All components of an outfit are important for your creative expression and identity. But what truly completes your outfit are shoes. Among the various kinds of shoes, sneakers allow for the most individuality. In recent years, the sneaker community or “sneakerheads” have captured the attention of the media and general public. This attention came from the long lines at stores during new launches, extensive collections, national conventions, and the reselling industry. With reselling, some shoes can be worth thousands of dollars. But this industry could not have flourished without the influence of Black culture. Black Americans and artists have been pioneering sneaker culture and street style, but their influence has constantly been washed down by others. As hip-hop celebrates over 50 years of its cultural significance, let’s explore the intersection between the genre and sneaker culture.

History of the Sneaker

The first sneaker was created by the Liverpool Rubber Company in the 1830s. Originally called plimsolls, these shoes had a canvas top with a rubber sole and were originally worn by Victorians for beach outings. Throughout the latter half of the 19th century, new versions of the rubber-soled canvas shoes were developed to be more comfortable and better suited for sports activities. Later on, they were referred to as sneakers, a play on words due to their quietness compared to other types of shoes.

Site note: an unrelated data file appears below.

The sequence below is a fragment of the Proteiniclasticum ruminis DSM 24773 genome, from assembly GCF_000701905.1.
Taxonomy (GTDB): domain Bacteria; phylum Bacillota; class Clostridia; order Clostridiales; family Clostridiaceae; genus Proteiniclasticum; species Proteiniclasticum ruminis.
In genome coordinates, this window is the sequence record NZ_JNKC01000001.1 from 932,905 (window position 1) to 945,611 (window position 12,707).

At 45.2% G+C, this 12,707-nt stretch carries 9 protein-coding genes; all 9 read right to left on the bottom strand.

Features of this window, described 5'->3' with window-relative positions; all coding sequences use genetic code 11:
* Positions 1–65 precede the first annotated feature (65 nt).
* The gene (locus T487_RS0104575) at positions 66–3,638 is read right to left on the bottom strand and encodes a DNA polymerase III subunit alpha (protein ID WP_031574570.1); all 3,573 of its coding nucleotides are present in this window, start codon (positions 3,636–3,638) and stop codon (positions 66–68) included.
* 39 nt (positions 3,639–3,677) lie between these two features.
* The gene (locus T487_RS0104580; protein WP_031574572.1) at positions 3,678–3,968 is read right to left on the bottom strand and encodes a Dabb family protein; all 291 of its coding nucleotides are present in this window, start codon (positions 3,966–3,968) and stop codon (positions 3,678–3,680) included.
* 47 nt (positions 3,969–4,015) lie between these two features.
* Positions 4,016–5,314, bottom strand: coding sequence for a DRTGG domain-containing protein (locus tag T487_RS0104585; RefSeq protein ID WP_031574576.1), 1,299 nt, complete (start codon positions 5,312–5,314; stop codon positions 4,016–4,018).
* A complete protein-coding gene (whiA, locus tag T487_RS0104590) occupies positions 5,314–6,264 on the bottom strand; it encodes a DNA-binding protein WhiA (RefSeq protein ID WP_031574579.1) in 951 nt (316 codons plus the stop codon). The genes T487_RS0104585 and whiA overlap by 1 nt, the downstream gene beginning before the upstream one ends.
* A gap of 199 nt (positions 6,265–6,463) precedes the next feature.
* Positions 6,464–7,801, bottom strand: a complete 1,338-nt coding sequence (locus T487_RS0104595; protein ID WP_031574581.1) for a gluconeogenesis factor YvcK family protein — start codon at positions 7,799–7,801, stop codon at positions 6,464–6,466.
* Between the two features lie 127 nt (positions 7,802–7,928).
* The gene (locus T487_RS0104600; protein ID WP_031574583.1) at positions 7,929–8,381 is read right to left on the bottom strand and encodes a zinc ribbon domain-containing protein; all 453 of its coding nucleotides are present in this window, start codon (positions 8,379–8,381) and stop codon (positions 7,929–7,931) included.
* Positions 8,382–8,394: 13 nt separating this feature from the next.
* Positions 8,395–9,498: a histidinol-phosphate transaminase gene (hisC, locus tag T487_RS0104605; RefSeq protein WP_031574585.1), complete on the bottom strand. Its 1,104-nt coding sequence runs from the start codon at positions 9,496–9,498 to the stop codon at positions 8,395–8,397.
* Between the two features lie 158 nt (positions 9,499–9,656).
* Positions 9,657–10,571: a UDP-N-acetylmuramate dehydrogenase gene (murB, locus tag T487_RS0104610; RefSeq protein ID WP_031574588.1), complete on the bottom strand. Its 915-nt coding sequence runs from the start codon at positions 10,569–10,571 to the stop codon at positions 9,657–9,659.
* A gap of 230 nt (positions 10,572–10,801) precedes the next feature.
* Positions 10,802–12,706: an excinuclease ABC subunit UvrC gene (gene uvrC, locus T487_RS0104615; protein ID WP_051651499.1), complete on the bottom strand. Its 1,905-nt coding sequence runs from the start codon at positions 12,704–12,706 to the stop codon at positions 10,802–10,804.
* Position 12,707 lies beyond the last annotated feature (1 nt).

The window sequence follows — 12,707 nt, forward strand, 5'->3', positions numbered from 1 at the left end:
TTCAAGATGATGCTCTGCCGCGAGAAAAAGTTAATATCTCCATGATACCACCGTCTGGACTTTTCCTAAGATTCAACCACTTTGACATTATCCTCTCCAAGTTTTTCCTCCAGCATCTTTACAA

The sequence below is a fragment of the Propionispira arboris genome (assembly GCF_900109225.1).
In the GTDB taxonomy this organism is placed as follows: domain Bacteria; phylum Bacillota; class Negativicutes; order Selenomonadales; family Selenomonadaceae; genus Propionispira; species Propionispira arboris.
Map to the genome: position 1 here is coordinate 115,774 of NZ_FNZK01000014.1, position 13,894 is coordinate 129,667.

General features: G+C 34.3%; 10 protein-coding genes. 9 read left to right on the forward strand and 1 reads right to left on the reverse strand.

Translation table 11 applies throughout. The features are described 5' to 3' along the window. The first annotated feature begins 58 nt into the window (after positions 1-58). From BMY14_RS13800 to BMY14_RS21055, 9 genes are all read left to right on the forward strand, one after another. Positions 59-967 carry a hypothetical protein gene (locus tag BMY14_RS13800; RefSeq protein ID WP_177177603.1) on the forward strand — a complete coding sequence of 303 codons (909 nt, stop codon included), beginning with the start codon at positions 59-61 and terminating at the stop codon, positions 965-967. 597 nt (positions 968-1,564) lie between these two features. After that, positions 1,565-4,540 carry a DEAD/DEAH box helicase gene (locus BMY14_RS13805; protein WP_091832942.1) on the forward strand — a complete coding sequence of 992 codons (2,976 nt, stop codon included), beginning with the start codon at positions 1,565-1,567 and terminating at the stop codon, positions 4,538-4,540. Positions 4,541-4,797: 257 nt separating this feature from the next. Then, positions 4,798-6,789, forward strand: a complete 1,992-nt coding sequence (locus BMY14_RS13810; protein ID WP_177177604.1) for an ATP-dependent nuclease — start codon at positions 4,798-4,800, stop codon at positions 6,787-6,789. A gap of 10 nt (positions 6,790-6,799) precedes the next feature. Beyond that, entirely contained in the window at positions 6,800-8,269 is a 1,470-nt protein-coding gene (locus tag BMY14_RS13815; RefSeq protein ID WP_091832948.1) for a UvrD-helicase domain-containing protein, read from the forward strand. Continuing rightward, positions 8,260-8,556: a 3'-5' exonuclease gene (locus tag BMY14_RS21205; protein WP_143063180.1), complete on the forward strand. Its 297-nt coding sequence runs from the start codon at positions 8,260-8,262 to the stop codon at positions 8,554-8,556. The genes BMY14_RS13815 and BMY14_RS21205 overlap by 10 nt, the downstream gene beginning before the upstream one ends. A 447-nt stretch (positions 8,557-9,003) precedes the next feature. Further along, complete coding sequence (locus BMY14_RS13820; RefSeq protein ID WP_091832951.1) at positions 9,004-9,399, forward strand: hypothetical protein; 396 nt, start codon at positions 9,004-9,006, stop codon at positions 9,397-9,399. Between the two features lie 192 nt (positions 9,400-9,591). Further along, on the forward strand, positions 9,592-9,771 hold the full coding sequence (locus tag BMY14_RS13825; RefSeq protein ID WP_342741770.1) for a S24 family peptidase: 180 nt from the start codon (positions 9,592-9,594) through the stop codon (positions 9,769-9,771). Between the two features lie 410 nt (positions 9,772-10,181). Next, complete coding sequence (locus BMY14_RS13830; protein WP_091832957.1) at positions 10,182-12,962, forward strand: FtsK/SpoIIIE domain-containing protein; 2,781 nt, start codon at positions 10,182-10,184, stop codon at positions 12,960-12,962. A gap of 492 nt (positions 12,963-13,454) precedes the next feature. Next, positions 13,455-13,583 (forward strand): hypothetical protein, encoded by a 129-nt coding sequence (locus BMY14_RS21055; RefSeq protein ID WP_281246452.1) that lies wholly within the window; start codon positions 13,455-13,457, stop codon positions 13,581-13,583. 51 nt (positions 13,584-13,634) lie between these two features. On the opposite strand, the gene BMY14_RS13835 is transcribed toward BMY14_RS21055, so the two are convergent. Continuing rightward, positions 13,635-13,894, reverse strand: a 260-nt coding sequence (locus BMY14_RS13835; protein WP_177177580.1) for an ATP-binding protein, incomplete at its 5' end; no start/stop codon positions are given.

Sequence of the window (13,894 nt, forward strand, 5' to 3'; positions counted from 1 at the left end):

The sneaker as a sports shoe grew in popularity after athletes wore the shoes in the 1900 Olympics. With more and more athletes, such as Jesse Owens and Charles “Chuck” Taylor endorsing sneakers from brands like adidas and Converse, fans grew interested in donning a pair themselves, hoping to be as great as the athletes. After the heightened visibility and popularity of sports, thanks to the television, sneakers became more than a sports shoe. Now, they were associated with the athleisure lifestyle. But the sneaker would soon become a staple in fashion and music.

The Rise of Hip-Hop and Sneaker Culture

Created by Black and Latino youth and young adults in Bronx, New York, hip-hop is a cultural movement that emerged as a response to poverty, political strife, and white flight. It served as a form of self-expression to deal with the issues of living in the city, sometimes acting as a way to resolve conflict without the use of violence. While the hip-hop movement began during the late 1970s, it transitioned from an underground movement to an increasingly well-known subculture in the 1980s. A misconception that many people have about hip-hop is that it only consists of rap music. However, the movement includes other various elements, such as DJ-ing and graffiti art. One of the most important facets of the hip-hop movement was breakdancing. 

Breakdancing is a form of street dance that involves popping, locking, and acrobatic and martial arts movements. This form of dance is performed on a flat surface — sometimes a cardboard box — in order to perfectly execute the dynamic moves. One of the most important aspects of breakdancing was making sure the dancers had the best shoes to perform in. Known today for their skateboarding shoes, the California-based sneaker company, Vans, originally created and marketed sneakers specifically for breakdancing.

Creation of a Sneaker Anthem